Camshaft position senors and crankshaft position sensors basically do similar jobs, synchronize the engine motion for the ECM. However, crankshaft position sensors cannot determine TDC on their own. The crankshaft makes two rotations per cycle, so each vain in the crankshaft sensor wheel will pass twice. The camshaft(s) turns exactly half a fast, so they rotate once per cycle, making it possible to detect TDC.
I’ve seen engine management systems use either one as a primary. But the systems that rely on the crankshaft sensor tend to use a ‘wasted spark’ ignition system, where the coil fires two cylinders at a time, one on the power stroke, and the other on the exhaust stroke of the opposite cylinder. The EFI is non-sequential in this case.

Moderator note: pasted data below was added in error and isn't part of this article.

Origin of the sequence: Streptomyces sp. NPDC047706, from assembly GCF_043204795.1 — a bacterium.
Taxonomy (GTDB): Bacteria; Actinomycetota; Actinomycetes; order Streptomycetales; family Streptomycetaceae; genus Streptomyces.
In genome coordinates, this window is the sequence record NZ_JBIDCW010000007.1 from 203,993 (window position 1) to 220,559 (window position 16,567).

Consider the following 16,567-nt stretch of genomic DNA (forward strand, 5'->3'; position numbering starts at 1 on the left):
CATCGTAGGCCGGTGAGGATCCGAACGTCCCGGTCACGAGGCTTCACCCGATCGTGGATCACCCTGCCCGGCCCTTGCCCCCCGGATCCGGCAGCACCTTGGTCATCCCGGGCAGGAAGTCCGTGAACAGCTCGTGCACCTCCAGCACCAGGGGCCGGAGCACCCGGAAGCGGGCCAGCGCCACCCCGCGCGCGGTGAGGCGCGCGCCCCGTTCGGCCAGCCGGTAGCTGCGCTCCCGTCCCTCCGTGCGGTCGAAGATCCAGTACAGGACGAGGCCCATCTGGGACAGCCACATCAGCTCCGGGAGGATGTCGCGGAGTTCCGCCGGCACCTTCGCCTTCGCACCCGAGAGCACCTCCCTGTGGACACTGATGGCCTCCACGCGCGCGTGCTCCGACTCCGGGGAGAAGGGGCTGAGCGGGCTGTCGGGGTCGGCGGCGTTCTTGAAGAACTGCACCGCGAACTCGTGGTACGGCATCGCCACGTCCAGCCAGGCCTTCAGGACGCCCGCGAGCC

Those that use the camshaft sensor can provide true sequential fuel injection, since they can detect the intake stroke for each individual cylinder, and can use an ignition system that fires one coil per cylinder, since it can detect the power stroke for each individual cylinder.
Many car systems use both, but typically only rely on one as a primary sensor, and the other as a back-up or error checking sensor.